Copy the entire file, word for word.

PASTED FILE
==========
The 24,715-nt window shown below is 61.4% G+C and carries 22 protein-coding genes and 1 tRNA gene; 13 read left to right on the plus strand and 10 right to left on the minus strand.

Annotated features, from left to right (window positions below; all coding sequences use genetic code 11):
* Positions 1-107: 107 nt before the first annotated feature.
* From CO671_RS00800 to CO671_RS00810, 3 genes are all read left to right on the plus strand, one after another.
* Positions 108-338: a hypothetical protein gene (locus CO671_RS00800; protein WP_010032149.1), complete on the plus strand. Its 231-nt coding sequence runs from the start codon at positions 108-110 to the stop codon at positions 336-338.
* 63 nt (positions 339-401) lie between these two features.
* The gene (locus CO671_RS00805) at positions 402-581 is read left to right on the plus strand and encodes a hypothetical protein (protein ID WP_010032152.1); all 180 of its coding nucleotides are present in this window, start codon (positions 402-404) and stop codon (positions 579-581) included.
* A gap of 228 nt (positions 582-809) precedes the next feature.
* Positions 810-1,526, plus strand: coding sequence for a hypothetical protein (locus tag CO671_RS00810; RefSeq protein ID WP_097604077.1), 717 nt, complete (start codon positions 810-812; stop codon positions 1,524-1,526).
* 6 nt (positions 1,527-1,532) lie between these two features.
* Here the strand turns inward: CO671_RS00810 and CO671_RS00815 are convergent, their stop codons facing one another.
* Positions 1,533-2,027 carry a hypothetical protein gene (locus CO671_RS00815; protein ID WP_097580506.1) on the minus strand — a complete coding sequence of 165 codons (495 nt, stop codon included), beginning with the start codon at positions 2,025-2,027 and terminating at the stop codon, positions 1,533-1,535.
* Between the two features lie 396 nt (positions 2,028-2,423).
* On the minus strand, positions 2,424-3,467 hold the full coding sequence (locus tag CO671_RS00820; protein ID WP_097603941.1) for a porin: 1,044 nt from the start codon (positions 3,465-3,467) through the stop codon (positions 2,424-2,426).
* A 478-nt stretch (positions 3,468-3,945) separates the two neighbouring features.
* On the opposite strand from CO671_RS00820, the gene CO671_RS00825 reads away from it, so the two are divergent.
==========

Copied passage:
The 24,715-nt window shown below is 61.4% G+C and carries 22 protein-coding genes and 1 tRNA gene; 13 read left to right on the plus strand and 10 right to left on the minus strand.

Annotated features, from left to right (window positions below; all coding sequences use genetic code 11):
* Positions 1-107: 107 nt before the first annotated feature.
* From CO671_RS00800 to CO671_RS00810, 3 genes are all read left to right on the plus strand, one after another.
* Positions 108-338: a hypothetical protein gene (locus CO671_RS00800; protein WP_010032149.1), complete on the plus strand. Its 231-nt coding sequence runs from the start codon at positions 108-110 to the stop codon at positions 336-338.
* 63 nt (positions 339-401) lie between these two features.
* The gene (locus CO671_RS00805) at positions 402-581 is read left to right on the plus strand and encodes a hypothetical protein (protein ID WP_010032152.1); all 180 of its coding nucleotides are present in this window, start codon (positions 402-404) and stop codon (positions 579-581) included.
* A gap of 228 nt (positions 582-809) precedes the next feature.
* Positions 810-1,526, plus strand: coding sequence for a hypothetical protein (locus tag CO671_RS00810; RefSeq protein ID WP_097604077.1), 717 nt, complete (start codon positions 810-812; stop codon positions 1,524-1,526).
* 6 nt (positions 1,527-1,532) lie between these two features.
* Here the strand turns inward: CO671_RS00810 and CO671_RS00815 are convergent, their stop codons facing one another.
* Positions 1,533-2,027 carry a hypothetical protein gene (locus CO671_RS00815; protein ID WP_097580506.1) on the minus strand — a complete coding sequence of 165 codons (495 nt, stop codon included), beginning with the start codon at positions 2,025-2,027 and terminating at the stop codon, positions 1,533-1,535.
* Between the two features lie 396 nt (positions 2,028-2,423).
* On the minus strand, positions 2,424-3,467 hold the full coding sequence (locus tag CO671_RS00820; protein ID WP_097603941.1) for a porin: 1,044 nt from the start codon (positions 3,465-3,467) through the stop codon (positions 2,424-2,426).
* A 478-nt stretch (positions 3,468-3,945) separates the two neighbouring features.
* On the opposite strand from CO671_RS00820, the gene CO671_RS00825 reads away from it, so the two are divergent.